By Suzanne York, April 14, 2014. Source: How Many?
Image: Stephanie McMillan
The president of the World Bank, Jim Yong Kim, warned that battles over water and food will erupt within the next five to ten years as a result of climate change. As he was talking of the risks of climate change, the UN announced that food prices had risen to their highest in almost a year.
At about the same time as these announcements were happening, the Oakland Institute released a report on the World Bank and land grabs, stating that the World Bank was destroying traditional farming to support corporate land grabs (where corporations, individuals and governments buy or lease prime agricultural lands, often displacing poor and marginalized communities who have lived there for generations).
The Uptick on News on Food Security
It’s easy for some to dismiss talk of food shortages and insecurity as just more “chicken little warnings” that have been wrong in the past. But a look at recent news on food security should give people cause for concern. Continue reading
April 8, 2014. Source: La Via Campesina
Image: La Via Campesina
This year we dedicate the 17th of April, international day of peasant struggles, to the defense of seeds. Seeds are an essential basis for achieving food sovereignty because almost everything in agriculture depends on them: What we can plant and how it is grown; the quality and nutrition of our food, our ability to account for different tastes and cultural preferences; and also the wellbeing of our communities, our ecosystems and the planet. In this article we explain why this implies not so much the defense of seeds as such but especially the defense of peasant seeds—that is, seeds that remain in the hands of the peasant and family farmers of the world. We also give some examples of how we are carrying out this defense among the organizations in the 73 countries that make up La Vía Campesina.
The seeds used in agriculture are different from those that exist in non-cultivated nature. Until several thousand years ago the enormous diversity of peasant varieties of rice, potatoes, cabbages or barley did not exist as such. The richness of our nutrition today is based on the knowledge, practices, visions and needs of the peasant communities around the world that created them in the first place. Continue reading
Filed under Actions / Protest, Africa, Biodiversity, Bioenergy / Agrofuels, Climate Justice, Commodification of Life, Corporate Globalization, Food Sovereignty, Genetic Engineering, Green Economy, Industrial agriculture, Land Grabs, The Greed Economy and the Future of Forests
April 13, 2014. Source: Biofuelwatch
Photograph: Ed Andrieski/AP
Today, the Intergovernmental Panel on Climate Change (IPCC) Working Group on Mitigation of Climate Change released its “Summary for Policy Makers” . Climate, energy and social justice groups  commend the IPCC for clearly acknowledging the close link between economic growth and increased greenhouse gas emissions but warn that the report falls far short on translating this insight into meaningful, holistic and bold pathways to mitigation. They point to the disproportionate influence of economists, engineers and environmental managers, and a dearth of climate scientists, ecologists or other experts from key relevant disciplines in the group.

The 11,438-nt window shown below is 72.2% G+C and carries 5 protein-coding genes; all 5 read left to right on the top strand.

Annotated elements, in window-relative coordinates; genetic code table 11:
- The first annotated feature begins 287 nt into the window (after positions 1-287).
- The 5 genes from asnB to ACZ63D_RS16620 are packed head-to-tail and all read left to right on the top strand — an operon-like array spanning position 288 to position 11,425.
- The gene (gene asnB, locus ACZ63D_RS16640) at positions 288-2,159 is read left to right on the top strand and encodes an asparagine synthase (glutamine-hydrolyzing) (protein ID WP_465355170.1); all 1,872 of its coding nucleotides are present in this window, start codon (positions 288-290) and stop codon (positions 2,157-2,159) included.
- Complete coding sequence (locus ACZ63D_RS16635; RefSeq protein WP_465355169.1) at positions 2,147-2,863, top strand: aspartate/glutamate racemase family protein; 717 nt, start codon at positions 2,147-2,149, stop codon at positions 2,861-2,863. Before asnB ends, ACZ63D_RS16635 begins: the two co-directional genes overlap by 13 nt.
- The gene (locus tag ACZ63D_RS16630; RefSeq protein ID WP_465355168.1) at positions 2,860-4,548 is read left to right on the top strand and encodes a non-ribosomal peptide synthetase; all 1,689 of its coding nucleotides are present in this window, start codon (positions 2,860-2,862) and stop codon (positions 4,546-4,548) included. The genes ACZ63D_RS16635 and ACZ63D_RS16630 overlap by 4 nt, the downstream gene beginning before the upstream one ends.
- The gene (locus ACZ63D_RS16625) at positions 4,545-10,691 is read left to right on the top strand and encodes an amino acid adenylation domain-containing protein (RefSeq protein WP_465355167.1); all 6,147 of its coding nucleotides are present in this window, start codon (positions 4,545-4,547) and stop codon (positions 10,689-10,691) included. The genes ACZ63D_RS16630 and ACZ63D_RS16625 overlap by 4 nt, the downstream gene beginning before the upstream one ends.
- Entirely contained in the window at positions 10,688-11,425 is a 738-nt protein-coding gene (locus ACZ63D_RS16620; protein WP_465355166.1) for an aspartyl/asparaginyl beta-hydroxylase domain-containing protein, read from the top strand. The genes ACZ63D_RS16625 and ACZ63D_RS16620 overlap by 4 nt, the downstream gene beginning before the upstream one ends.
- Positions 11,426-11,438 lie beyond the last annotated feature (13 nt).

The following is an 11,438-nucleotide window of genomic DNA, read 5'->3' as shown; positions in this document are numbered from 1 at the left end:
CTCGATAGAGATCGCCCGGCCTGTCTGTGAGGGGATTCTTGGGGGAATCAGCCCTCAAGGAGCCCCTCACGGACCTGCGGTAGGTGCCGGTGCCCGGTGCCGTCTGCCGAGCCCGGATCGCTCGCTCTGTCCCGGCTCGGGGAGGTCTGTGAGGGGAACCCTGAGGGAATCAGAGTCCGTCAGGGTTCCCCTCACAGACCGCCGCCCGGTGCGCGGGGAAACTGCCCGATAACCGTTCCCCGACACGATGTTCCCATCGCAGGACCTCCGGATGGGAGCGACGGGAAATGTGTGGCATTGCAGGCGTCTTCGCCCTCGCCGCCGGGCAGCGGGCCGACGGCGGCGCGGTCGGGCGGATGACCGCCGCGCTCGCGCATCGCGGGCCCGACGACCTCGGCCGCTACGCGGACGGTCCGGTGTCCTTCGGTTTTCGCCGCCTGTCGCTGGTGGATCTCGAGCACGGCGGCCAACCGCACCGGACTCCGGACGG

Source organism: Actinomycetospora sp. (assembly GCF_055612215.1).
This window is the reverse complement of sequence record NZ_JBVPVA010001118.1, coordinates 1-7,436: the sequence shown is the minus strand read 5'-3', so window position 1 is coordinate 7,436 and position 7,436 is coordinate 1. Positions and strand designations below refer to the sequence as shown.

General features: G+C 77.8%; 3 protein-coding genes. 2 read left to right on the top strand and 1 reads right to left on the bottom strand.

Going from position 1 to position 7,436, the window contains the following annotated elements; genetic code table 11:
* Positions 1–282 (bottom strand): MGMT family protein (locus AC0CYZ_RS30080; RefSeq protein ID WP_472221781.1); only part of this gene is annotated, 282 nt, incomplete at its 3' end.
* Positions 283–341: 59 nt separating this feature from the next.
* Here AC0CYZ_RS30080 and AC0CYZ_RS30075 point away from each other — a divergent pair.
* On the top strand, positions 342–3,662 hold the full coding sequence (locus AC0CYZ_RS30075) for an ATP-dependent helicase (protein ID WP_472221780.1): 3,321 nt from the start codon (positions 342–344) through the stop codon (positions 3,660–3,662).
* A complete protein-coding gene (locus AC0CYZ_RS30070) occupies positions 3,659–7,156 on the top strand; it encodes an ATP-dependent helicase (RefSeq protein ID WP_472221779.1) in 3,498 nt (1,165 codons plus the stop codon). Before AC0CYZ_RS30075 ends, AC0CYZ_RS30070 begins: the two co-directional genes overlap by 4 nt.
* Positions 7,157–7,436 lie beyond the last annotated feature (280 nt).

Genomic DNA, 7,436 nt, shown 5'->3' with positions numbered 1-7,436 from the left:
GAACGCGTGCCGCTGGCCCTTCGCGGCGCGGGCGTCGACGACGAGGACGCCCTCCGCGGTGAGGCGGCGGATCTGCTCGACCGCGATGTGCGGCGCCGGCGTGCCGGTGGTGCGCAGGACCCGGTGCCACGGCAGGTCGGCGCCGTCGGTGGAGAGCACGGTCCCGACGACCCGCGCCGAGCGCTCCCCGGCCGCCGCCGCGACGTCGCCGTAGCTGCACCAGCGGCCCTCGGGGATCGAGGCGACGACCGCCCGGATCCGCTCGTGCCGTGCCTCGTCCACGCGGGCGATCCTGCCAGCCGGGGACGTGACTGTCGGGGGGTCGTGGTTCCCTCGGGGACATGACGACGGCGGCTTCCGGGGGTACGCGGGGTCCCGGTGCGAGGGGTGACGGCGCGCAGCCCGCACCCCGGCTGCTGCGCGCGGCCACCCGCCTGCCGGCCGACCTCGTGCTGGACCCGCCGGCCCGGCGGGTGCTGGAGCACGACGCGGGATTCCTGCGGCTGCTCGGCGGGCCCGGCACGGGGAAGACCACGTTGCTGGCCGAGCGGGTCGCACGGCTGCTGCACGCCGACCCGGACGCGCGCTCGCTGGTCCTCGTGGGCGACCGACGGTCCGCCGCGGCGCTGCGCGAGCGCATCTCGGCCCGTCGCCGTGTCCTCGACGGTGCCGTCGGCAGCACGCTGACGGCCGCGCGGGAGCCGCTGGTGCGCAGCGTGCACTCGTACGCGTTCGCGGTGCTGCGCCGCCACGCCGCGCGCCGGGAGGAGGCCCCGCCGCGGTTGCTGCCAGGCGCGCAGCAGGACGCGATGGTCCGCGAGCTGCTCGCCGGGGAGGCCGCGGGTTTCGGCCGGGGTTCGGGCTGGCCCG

The groups are particularly concerned that large-scale bioenergy and biofuels, waste incineration, nuclear power and carbon capture and storage (CCS) are referred to as “low carbon” in mitigation models, despite concerns raised elsewhere that some of those technologies are risky, unproven and could actually make climate change worse . They are also decry IPCC’s support for increased use of fossil gas over the next few decades  and by their endorsement of failed market mechanisms, including cap and trade . Continue reading
April 10, 2014. Source: Biofuelwatch
Campaigners have awarded the UK Department for Energy and Climate Change (DECC) the “Biomess Award” after coming out on top of an online poll coinciding with a major biomass industry conference in London, with Drax and the Green Investment Bank coming a close second and third place, respectively.
The award for forest destruction was given at an alternative awards ceremony held last night outside a gala dinner for delegates. After a last-minute change of venue the dinner took place at the conference venue, Grange St Paul’s Hotel. More than 40 people held banners reading: “Big Biomass Fuels: Deforestation, Landgrabbing & Climate Change” and “Big Biomass Is Greenwash not Renewable Energy”.
Biofuelwatch Campaigner Duncan Law, who hosted the satirical awards ceremony, said:
The people have spoken, and as far as they’re concerned DECC are the biggest biomass baddie. Through their outrageous support for the biomass industry they have fuelled a new market for burning wood, and rewarded irresponsible companies such as Drax and their pellet suppliers Enviva for clearing ancient forests and pumping greenhouse gases into the atmosphere.
Note: In response to a recent media frenzy about poplars genetically engineered to create biofuels and “greener” paper, Global Justice Ecology Project, Biofuelwatch, Center for Food Safety and Canadian Biotechnology Action Network issued the following statement today.
To sign GJEP’s petition calling for a global ban on GE trees, click here.
-The GJEP Team
April 9, 2014.
Scientists and environmentalists today condemned a recent press release by researchers at the University of British Columbia announcing they have created genetically engineered (GE) poplar trees for paper and biofuel production, opening the prospect of growing these GE trees like an agricultural crop in the future.
The poplars were genetically engineered for altered lignin composition to supposedly make them easier to process into paper and biofuels. Groups, however, warn that manipulation of lignin, and the potential contamination of wild poplars with that trait, could be extremely dangerous.
Lignin is a key structural component of plant cell walls and a major component of soils. It is also the product of millions of years of natural selection favoring sturdy, healthy and resilient plants. GE poplars with altered lignin could have devastating effects on forests, ecosystems, human communities and biodiversity.